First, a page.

Three's a Charm: Woman Has Triplets After "Roller Coaster" Journey
Apr 21, 2021 Jasmine Aimaq
A moment of joy
Twenty-four weeks. Rommy Coutelin knew that was the crucial milestone. If her pregnancy made it to 24 weeks, her babies had a real chance of being OK. All three of them. The journey had not been easy.
She already had two boys, ages 16 and 21, from a previous marriage. Now she and her new husband, Casey, wanted children together. In her 40s, Rommy knew there would be challenges. She got pregnant but suffered a miscarriage. The couple decided to turn to in vitro fertilization (IVF), and thus began an unpredictable journey.
"It was a roller coaster of emotions," says Rommy.
Rommy decided to transfer three embryos. There was an 80% chance that one would take, and 40% odds of twins—far higher than for non-IVF pregnancies. Triplets were very unlikely. Within four days, a pregnancy test was positive.
"Casey and I were happy, but cautious," says Rommy. "It was early, and lots could go wrong." She messaged her OB-GYN, Dr. Samantha Thomson, to share the happy news, but told almost nobody else.
"It is not easy having three babies, but the joy is overwhelming."
A moment of truth
By now, the COVID-19 pandemic was well underway, and Rommy had to go to one of the most important appointments of her life alone.
"I went to see Dr. Thomson at six weeks for an ultrasound to find out if the pregnancy was viable," she recalls. "Casey wasn't able to come with me, so having Dr. Thomson there for me was incredibly meaningful. She made me feel safe and truly cared about." Dr. Thomson describes her patient as "a rock star who came in with a smile on her face, ready to face anything."
With Casey on FaceTime, Dr. Thomson began the ultrasound. She detected a heartbeat. "We were all relieved," Rommy says. Then they found a second heartbeat. Rommy wasn't too surprised because she knew twins weren't uncommon in IVF, and twins ran in the family. Then came a third heartbeat. "I almost fainted from shock,” she says.
The phone trembled in her hand as she and Casey took in the news. Originally from Chile, Rommy had a background as a midwife and understood what the news meant. The chance of triplets was low to begin with but being able to carry all of them to term was highly unlikely. "I was 50% happy and 50% terrified," she says. Meanwhile, Casey was ecstatic.
"Women who are undergoing IVF often have risk factors, such as being over 35 years old when they deliver. That means an increased risk of miscarriage, stillbirth, chromosomal issues, high blood pressure of pregnancy and gestational diabetes, to name a few."
A moment of fear
They still told almost nobody. There was a real risk the pregnancy would not make it past the first trimester. Dr. Thomson ordered more tests and ultrasounds than typical to ensure everything was OK. Eight weeks in, it almost wasn't.
Rommy woke up at 3 a.m. with massive bleeding. Casey rushed her to the hospital. She'd suffered a subchorionic hematoma (an accumulation of blood between the uterine lining and the chorion—the membrane surrounding the embryo). All three babies were fine. Relief was mixed with the reality that nobody was out of the woods yet.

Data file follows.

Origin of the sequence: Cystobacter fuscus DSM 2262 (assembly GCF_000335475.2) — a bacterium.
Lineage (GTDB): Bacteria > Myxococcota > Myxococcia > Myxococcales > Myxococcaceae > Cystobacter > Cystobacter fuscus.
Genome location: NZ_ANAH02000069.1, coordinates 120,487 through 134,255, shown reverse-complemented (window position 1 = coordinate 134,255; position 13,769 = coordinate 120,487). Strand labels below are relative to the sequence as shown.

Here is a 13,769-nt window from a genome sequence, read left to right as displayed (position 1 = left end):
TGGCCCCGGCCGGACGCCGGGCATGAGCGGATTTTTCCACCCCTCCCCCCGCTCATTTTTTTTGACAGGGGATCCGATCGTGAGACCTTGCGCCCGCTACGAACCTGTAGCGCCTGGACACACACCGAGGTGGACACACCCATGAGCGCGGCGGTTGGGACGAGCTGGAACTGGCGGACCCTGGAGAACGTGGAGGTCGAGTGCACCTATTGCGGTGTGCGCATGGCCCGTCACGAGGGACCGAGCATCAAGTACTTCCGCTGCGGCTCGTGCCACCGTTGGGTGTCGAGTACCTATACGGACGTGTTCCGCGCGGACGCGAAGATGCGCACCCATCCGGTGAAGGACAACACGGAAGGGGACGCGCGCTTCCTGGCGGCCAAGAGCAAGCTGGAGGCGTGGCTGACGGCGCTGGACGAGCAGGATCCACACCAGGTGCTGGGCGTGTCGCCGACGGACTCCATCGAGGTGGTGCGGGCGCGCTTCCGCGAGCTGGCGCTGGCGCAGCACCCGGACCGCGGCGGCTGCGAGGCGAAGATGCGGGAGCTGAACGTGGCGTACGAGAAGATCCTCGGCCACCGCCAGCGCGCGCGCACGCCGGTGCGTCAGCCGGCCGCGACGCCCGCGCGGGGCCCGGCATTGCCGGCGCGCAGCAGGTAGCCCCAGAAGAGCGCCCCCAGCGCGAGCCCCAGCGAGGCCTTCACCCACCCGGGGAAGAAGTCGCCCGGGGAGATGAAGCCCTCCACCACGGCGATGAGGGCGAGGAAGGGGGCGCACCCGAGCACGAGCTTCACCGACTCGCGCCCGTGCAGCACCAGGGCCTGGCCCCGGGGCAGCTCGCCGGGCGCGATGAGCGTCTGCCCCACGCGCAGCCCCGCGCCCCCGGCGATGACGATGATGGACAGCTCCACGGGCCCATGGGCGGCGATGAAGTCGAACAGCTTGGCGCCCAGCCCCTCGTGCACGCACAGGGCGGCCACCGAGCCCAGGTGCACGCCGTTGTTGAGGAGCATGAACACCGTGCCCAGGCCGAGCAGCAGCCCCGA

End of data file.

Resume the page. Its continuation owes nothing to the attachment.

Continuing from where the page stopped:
"Women who are undergoing IVF often have risk factors, such as being over 35 years old when they deliver," says Dr. Thomson. "That means an increased risk of miscarriage, stillbirth, chromosomal issues, high blood pressure of pregnancy and gestational diabetes, to name a few."
Pregnancies with multiple babies heighten those risks, and come with a high chance of preterm delivery, usually before 32 weeks (full-term is 37 weeks). "Triplets almost never go past that," Dr. Thomson explains. "Very early delivery can mean lots of complications for babies, such as risk of death, long Neonatal Intensive Care Unit (NICU) stays, and problems with breathing and cerebral palsy later in life. The more time babies gestate, the less time they need in the NICU."
"I was 50% happy and 50% terrified."
Rommy also knew she might lose at least one of the babies before that. "If everything was alright at 24 weeks, I would likely be delivering all three of them," says Rommy, "so that was a crucial date."
At 24 weeks, everything looked good. "It started to feel like a miracle," she says.
The final weeks were physically uncomfortable and she didn't eat or sleep much during that time. Her sons were worried and did all they could to help care for her, as did Casey. "My mother-in-law also came to stay and I don't know what I would have done without her," Rommy recalls.
On Feb. 16, she gave birth to full-term triplets via cesarean section with no complications. Infants Gabriel, Daniel and Victoria spent very little time in the NICU and are all happy and healthy.
"It is not easy having three babies, but the joy is overwhelming," says Rommy. "It's a bright light for my family during the pandemic."
Rommy and Casey are both employees at Cedars-Sinai. Along with the first-rate medical care that Cedars-Sinai provides all its patients, and her maternity leave, Rommy says she has been moved by the love and support she's received at the medical center.
She describes her supervisors as "outrageously supportive." "I have always been proud and grateful to work at Cedars-Sinai," she says. "I am even more proud now that I've been a patient and experienced first-hand the care we provide."